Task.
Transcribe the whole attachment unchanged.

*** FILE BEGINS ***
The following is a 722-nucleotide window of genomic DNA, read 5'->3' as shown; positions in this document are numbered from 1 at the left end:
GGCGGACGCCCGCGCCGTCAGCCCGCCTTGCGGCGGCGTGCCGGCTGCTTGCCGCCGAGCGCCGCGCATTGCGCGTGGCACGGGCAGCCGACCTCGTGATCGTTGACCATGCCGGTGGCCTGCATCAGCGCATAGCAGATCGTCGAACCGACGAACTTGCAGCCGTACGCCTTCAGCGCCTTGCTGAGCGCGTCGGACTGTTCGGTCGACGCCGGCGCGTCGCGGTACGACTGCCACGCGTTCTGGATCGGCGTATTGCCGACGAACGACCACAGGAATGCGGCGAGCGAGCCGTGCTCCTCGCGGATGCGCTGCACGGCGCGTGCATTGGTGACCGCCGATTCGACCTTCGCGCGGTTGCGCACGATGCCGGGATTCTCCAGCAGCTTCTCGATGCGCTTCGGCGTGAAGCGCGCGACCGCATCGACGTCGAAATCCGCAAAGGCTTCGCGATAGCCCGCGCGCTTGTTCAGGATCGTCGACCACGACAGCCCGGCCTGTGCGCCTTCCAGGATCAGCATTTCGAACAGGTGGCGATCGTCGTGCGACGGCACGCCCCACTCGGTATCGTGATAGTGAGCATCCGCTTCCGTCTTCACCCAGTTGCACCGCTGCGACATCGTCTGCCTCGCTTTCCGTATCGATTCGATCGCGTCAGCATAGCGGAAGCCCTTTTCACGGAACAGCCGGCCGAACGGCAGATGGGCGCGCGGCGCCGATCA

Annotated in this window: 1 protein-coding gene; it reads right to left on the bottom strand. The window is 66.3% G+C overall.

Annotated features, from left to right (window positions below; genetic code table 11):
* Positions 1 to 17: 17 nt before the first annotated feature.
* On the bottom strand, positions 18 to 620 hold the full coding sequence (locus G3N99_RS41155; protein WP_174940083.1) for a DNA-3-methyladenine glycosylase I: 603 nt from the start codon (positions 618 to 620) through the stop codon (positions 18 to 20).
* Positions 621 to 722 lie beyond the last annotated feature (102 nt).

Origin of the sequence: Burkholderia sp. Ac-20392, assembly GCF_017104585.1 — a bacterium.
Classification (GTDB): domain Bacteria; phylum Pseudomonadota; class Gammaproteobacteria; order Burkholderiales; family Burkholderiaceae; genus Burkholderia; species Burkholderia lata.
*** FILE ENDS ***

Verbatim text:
The following is a 722-nucleotide window of genomic DNA, read 5'->3' as shown; positions in this document are numbered from 1 at the left end:
GGCGGACGCCCGCGCCGTCAGCCCGCCTTGCGGCGGCGTGCCGGCTGCTTGCCGCCGAGCGCCGCGCATTGCGCGTGGCACGGGCAGCCGACCTCGTGATCGTTGACCATGCCGGTGGCCTGCATCAGCGCATAGCAGATCGTCGAACCGACGAACTTGCAGCCGTACGCCTTCAGCGCCTTGCTGAGCGCGTCGGACTGTTCGGTCGACGCCGGCGCGTCGCGGTACGACTGCCACGCGTTCTGGATCGGCGTATTGCCGACGAACGACCACAGGAATGCGGCGAGCGAGCCGTGCTCCTCGCGGATGCGCTGCACGGCGCGTGCATTGGTGACCGCCGATTCGACCTTCGCGCGGTTGCGCACGATGCCGGGATTCTCCAGCAGCTTCTCGATGCGCTTCGGCGTGAAGCGCGCGACCGCATCGACGTCGAAATCCGCAAAGGCTTCGCGATAGCCCGCGCGCTTGTTCAGGATCGTCGACCACGACAGCCCGGCCTGTGCGCCTTCCAGGATCAGCATTTCGAACAGGTGGCGATCGTCGTGCGACGGCACGCCCCACTCGGTATCGTGATAGTGAGCATCCGCTTCCGTCTTCACCCAGTTGCACCGCTGCGACATCGTCTGCCTCGCTTTCCGTATCGATTCGATCGCGTCAGCATAGCGGAAGCCCTTTTCACGGAACAGCCGGCCGAACGGCAGATGGGCGCGCGGCGCCGATCA

Annotated in this window: 1 protein-coding gene; it reads right to left on the bottom strand. The window is 66.3% G+C overall.

Annotated features, from left to right (window positions below; genetic code table 11):
* Positions 1 to 17: 17 nt before the first annotated feature.
* On the bottom strand, positions 18 to 620 hold the full coding sequence (locus G3N99_RS41155; protein WP_174940083.1) for a DNA-3-methyladenine glycosylase I: 603 nt from the start codon (positions 618 to 620) through the stop codon (positions 18 to 20).
* Positions 621 to 722 lie beyond the last annotated feature (102 nt).

Origin of the sequence: Burkholderia sp. Ac-20392, assembly GCF_017104585.1 — a bacterium.
Classification (GTDB): domain Bacteria; phylum Pseudomonadota; class Gammaproteobacteria; order Burkholderiales; family Burkholderiaceae; genus Burkholderia; species Burkholderia lata.